The place offers from two to three screenings per day and hosts concerts, theater plays or even exhibitions. The programming choice is made by the team “There is no line management between us, we’re all equals, we decide of everything together, we make the programming together, we share obligations” explains Veljko. The audience can also suggest movies on the Facebook page of the cinema. The movies shown partly come from the Yugoslav Film Archive, one of the three greatest in the world, but also from young directors who ask to screen their films. The team, of which some members attend festivals to present their work or as spectators, plan to take these opportunities to find independent movies invisible in Serbia that they could screen in their cinema. The idea is also to create bridges with other countries and to stimulate artistic exchanges with creators from other cities.
The screenings, which attract between 15 and 300 persons, are digital or 35mm, with the intention to also offer screenings in 16mm and 8mm later. Since the beginning of the summer, the projections take place in the open-air area of the building. This area was the key criteria when choosing which cinema to occupy, the Zvezda being the only abandoned movie theater that had kept all its seats and screens, but also to offer such a space outside.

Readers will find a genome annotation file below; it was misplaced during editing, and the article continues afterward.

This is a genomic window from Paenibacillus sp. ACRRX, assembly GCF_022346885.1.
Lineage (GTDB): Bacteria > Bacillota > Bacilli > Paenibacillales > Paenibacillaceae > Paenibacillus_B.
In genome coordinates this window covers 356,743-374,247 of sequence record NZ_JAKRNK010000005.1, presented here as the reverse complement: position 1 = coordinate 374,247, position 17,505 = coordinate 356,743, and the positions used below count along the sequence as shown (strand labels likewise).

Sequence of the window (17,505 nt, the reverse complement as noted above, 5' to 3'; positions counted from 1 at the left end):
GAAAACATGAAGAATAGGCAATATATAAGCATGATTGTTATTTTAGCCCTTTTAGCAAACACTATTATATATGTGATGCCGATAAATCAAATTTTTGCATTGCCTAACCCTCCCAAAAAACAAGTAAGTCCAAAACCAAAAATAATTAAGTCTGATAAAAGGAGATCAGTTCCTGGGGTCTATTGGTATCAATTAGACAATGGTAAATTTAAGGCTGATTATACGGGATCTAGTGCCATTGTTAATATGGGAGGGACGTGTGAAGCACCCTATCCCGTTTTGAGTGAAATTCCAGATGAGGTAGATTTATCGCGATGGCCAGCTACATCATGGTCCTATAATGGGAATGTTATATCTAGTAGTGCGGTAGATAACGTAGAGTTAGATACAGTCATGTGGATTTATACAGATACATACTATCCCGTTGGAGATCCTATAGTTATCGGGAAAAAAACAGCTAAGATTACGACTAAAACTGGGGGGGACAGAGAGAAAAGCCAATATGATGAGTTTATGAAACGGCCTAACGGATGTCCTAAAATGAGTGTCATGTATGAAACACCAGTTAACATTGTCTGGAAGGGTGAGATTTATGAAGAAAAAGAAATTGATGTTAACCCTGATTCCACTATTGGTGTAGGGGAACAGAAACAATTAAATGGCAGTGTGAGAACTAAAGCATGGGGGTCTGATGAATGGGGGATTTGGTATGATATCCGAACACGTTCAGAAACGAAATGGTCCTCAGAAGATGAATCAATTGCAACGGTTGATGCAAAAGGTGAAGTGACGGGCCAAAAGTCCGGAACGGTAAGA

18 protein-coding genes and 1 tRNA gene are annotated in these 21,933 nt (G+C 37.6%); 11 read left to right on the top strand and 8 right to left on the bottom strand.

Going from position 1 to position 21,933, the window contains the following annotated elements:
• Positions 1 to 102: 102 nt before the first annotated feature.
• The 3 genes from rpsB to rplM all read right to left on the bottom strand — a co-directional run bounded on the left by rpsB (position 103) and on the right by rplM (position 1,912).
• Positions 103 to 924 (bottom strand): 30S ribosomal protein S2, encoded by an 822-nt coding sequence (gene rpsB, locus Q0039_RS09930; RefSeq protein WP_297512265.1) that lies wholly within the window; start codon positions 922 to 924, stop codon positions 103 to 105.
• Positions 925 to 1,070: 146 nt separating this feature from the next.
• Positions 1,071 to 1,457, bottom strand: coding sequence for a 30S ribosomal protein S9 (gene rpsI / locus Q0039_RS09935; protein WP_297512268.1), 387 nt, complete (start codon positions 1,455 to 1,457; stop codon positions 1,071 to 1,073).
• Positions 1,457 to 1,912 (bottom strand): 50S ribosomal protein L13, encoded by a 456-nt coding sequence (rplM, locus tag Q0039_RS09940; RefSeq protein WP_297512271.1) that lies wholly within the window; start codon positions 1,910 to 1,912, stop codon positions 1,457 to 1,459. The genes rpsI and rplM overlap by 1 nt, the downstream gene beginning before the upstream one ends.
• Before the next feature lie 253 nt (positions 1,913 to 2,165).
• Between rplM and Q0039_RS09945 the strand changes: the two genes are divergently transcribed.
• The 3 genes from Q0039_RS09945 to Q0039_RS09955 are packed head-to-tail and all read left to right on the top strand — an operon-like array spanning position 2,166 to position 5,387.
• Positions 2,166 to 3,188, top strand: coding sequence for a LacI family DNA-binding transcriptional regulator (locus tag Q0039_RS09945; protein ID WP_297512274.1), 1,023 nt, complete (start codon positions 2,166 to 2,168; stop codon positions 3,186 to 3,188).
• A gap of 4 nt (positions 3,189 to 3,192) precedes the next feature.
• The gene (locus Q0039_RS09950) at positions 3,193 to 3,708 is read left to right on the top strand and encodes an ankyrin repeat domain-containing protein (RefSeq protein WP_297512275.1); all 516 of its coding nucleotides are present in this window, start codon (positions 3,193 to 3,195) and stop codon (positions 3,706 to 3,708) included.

Almost a year after the beginning of the occupation, we visit the Zvezda with Vladimir Gvojić and Veljko Lopičić who take us to discover the 2000m² of the imposing building that they want to transform completely. The former offices will become editing and postproduction rooms, a place to meet and exchange ideas. “We want to create a place for artists who don’t have a workplace, for cinema, but also for experimental art, theater, music” starts Vladimir Gvojić, “There are many artists here, but they’re stuck at home, nothing can develop because there is no place to present their work. We want to be a cultural center which could be the starting point of a new wave of Serbian artists” completes Veljko Lopičić.
“Nothing similar exists here, there is no place where you can come, share ideas and make a project out of it because everything is based on money” goes on Veljko. The question of the economic model however needs to be addressed, “In the end we want the place to be self-sufficient.” The team plans to shortly re-launch a crowd funding campaign to take care of new renovation work and pursue the development of the Zvezda.
Veljko concludes, “When you have everything, you get used to luxury, but when bad times come, because you have nothing, you have to do even more and take every opportunities. Here, the idea is to screen movies, gather people around them, share ideas and be able to breath again.”
Translation by Garance Boulet ♥